Primrose Hill director's film shows human cost of ‘hostile’ policy

Sonita Gale's work was shown at Glastonbury

Monday, 11th July — By Frankie Lister-Fell

Still from documentary

A scene from Hostile [Galeforce Films]

“WHY should I have to fight to be a part of the community I’ve grown up in?” the silhouette of a woman wearing a burqa asks. She goes on to recall how her school friends shared their lunch with her because she was not entitled to free meals.

It is one of the chilling stories told in award-winning director Sonita Gale’s BAFTA and BIFA long-listed documentary, Hostile, which was recently screened at Glastonbury music festival and aims to show the human cost of the government’s “hostile environment” policies towards migrants.

Ms Gale, 47, who lives in Primrose Hill, is the daughter of Sikh parents who were ripped away from their homes due to the partition of India.

She moved from her hometown in the West Midlands to Camden when she was 17 and the film was inspired by her intergenerational trauma and her own experience with racism.

“I think there’s a lot that has yet to be addressed with the trauma that our parents and our ancestors experienced,” she told the New Journal.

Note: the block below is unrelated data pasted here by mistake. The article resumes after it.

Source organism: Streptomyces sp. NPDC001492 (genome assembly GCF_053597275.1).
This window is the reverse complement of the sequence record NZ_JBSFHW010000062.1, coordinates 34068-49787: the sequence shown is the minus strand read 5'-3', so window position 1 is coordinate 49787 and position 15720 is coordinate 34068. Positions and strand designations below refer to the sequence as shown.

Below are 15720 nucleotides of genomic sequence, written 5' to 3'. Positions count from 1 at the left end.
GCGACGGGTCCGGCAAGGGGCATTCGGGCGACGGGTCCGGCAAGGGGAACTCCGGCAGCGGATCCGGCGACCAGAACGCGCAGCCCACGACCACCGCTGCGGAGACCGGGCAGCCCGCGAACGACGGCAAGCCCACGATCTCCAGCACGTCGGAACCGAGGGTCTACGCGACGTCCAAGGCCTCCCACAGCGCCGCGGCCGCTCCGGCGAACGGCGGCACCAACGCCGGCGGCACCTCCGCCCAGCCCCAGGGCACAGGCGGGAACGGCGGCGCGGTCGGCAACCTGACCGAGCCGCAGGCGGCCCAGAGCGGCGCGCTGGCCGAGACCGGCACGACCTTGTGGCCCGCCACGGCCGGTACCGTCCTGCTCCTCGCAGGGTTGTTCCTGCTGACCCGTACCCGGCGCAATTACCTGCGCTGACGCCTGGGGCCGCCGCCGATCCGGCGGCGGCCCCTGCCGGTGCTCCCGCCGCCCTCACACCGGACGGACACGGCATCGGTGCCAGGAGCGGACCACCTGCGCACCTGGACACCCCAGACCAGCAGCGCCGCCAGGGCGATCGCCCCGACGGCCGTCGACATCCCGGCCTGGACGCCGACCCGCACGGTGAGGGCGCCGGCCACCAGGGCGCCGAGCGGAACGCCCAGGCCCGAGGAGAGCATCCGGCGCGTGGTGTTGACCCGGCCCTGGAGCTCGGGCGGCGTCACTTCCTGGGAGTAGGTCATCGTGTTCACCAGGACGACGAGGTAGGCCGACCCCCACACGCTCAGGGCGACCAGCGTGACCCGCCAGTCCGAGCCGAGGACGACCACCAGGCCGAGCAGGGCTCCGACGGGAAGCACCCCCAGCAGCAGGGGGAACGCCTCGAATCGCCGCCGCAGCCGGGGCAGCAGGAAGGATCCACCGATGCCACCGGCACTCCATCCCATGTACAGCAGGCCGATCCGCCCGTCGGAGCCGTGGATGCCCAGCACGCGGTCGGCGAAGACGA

“I witnessed all of my parents’ struggles, the lack of money, the marginalisation because my mum couldn’t read or write, [and] the loss of identity. That loss affected me deeply and still does today.”

Sonita Gale at Glastonbury [Sonita Gale]

She added: “People don’t really realise when they meet an Asian and they think, ‘Oh, they’re ambitious, they’re gregarious’, but behind those eyes there’s a lot of pain.”

Her family found community in the convenience shop that Ms Gale’s parents owned in Bilston, near Wolverhampton.

But childhood memories include “being called a Paki almost every day” of her life as a teenager, of being chased down the street by the National Front and being pushed into a lamppost.

Ms Gale said she doesn’t blame those racists, adding: “I think racism stems from trauma, from not knowing who that person is and not identifying with them.”

When she moved to Camden to study psychology at the London Guildhall University she instantly felt at home.

“I didn’t feel that level of racism I felt in the Midlands,” she said. “I felt like this was a deeply multicultural society.”

The first thing she did when she arrived in Camden was go into a high street leather store to ask for a job.

One of the main goals of the film was to get the attention of policymakers and get organisations talking.

Ms Gale said: “There is no reason why in the future we cannot get rid of this hostile environment. It’s an abusive policy that limits human rights to another level.”

Hostile has had 80 screenings since January.

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